Sony Xperia Z3+ review

It's sleek and speedy, but has Sony released something exciting?

Xperia Z3+ review
Sleek and slender

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Pretty much any recent smartphone can handle the essentials competently and the Sony Xperia Z3+ is no different.

Phone calls come in through the Phone app, which features a few tweaks to the stock Android experience, such as including most used numbers at the top of the screen.

The dial pad is also slightly different, and more in keeping with Sony's theme that runs throughout the interface. Call quality itself is very good, and the handset did a good job getting signal (on the EE network) even in areas where network coverage is patchy.

Text messages have a slightly tweaked app, though this one is closer to the stock Android version. This time round, the newest messages get highlighted with a background picture of the contact who sent the message (if you have one assigned). It's a little touch, but one of the few areas where I actually prefer Sony's aesthetic choice over Google's.

The onscreen keyboard is all right, and the larger screen of the Xperia Z3+ makes hitting the keys reasonably easy and accurate, except I kept hitting '.' instead of space, It's rather annoying, and I don't seem to have that problem on other devices, so I'm inclined to blame the Z3+.

It's arguable that browsing the internet is now just as essential to smartphones as the ability to make and receive phone calls, and the Z3+ does well in some respects when it comes to the world wide web.

Chrome is the default browser, and as it is to be expected, offers a decent web experience, with websites displaying well. The 1080p 5.2-inch screen is big enough to read text on comfortably, and the 4G and Wi-Fi connection options allow for quick internet connections no matter if you're indoors or out and about.

However, the web browsing experience is compromised by the excessive heat generated by the Xperia Z3+, and after only a few minutes of browsing image (and gif) heavy websites, the handset became very hot to touch.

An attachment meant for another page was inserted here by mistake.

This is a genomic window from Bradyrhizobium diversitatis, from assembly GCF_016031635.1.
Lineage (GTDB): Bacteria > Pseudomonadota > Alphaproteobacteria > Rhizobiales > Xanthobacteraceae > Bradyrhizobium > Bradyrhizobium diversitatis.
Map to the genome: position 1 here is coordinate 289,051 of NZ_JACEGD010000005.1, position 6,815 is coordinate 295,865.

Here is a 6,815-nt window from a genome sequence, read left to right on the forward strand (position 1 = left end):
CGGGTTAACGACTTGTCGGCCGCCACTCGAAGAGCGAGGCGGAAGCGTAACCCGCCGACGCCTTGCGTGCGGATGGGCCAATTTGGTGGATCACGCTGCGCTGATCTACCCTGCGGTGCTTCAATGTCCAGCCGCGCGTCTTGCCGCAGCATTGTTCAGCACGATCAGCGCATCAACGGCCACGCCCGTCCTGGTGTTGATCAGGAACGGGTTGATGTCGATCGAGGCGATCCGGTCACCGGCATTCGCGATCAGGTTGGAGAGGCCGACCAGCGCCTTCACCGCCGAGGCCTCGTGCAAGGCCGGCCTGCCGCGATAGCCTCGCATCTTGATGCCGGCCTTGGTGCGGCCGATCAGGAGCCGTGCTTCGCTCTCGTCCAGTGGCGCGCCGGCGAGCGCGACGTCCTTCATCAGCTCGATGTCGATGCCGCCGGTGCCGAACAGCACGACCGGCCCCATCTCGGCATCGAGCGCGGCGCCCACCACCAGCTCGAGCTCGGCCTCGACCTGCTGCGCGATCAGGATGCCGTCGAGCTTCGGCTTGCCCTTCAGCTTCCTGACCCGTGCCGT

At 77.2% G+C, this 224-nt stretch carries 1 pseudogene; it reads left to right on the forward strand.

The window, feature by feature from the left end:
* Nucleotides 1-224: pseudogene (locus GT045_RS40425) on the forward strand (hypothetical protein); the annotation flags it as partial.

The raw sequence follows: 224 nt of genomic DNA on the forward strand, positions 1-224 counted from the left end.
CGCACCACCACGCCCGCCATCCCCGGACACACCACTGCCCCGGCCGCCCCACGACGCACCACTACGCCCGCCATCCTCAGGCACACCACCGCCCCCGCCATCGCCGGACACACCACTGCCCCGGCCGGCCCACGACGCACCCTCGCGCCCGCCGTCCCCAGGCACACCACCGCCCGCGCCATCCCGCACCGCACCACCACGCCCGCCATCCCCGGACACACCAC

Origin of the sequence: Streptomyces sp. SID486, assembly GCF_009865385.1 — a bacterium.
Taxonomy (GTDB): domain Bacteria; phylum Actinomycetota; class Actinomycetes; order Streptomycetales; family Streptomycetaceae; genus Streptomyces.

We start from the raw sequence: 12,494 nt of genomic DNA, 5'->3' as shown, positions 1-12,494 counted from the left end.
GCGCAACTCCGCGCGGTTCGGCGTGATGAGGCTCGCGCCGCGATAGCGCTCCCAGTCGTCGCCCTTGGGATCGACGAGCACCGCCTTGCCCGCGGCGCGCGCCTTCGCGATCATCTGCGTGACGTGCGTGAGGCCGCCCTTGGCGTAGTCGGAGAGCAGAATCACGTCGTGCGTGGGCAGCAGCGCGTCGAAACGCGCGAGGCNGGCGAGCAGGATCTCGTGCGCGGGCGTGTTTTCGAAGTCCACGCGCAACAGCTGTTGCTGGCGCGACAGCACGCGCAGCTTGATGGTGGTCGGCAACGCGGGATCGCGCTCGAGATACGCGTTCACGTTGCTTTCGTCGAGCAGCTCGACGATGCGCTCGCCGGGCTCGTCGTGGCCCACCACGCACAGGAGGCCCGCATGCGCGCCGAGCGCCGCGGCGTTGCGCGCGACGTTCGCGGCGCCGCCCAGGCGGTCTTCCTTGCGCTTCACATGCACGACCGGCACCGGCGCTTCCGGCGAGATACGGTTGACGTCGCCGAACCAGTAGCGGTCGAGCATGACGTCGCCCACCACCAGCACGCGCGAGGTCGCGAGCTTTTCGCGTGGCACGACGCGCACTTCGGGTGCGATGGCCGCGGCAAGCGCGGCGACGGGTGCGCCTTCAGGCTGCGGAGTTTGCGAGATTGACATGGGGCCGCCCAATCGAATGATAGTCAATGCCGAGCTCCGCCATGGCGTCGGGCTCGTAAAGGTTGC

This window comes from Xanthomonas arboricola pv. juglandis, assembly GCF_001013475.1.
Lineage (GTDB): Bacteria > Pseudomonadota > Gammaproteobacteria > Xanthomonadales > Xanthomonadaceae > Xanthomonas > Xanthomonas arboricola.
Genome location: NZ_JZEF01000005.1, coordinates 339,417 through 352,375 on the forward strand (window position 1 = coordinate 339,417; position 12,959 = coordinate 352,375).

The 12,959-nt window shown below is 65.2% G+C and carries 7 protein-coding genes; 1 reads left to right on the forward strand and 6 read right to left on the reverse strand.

Web browsing also has a big impact on battery life, which means you'll want to limit your browsing.

Watching and listening to media is another essential, and the bright and vibrant screen does an excellent job of displaying videos. Music and podcast playback is also very good. Sony has included a feature that identifies when you've got a pair of headphones plugged in and will give recommendations for sound settings so that you can achieve the best audio quality.

Sony's commitment to audio excellence is evident with the support for Hi-Res audio as well as LDAC, which is an improved wireless streaming standard that makes listening to tunes with Bluetooth headphones or speakers much more impressive. It's here that the Z+ really stands out from the competition, and if your smartphone is your primary method of listening to music, then there is a lot to like.

The internal storage of 32GB provides plenty of space for media storage (and puts the stingy 16GB offering of the cheapest iPhone 6 to shame), and you can expand this by a further 128GB with a microSD card.

The built-in speakers do an adequate job of playing music out loud, but they don't quite compare to the impressive BoomSound front-facing speakers of the HTC One M9. You'd be better off getting a pair of external speakers for the best possible sound quality.

Matt Hanson
Managing Editor, Core Tech

Matt is TechRadar's Managing Editor for Core Tech, looking after computing and mobile technology. Having written for a number of publications such as PC Plus, PC Format, T3 and Linux Format, there's no aspect of technology that Matt isn't passionate about, especially computing and PC gaming. Ever since he got an Amiga A500+ for Christmas in 1991, he's loved using (and playing on) computers, and will talk endlessly about how The Secret of Monkey Island is the best game ever made.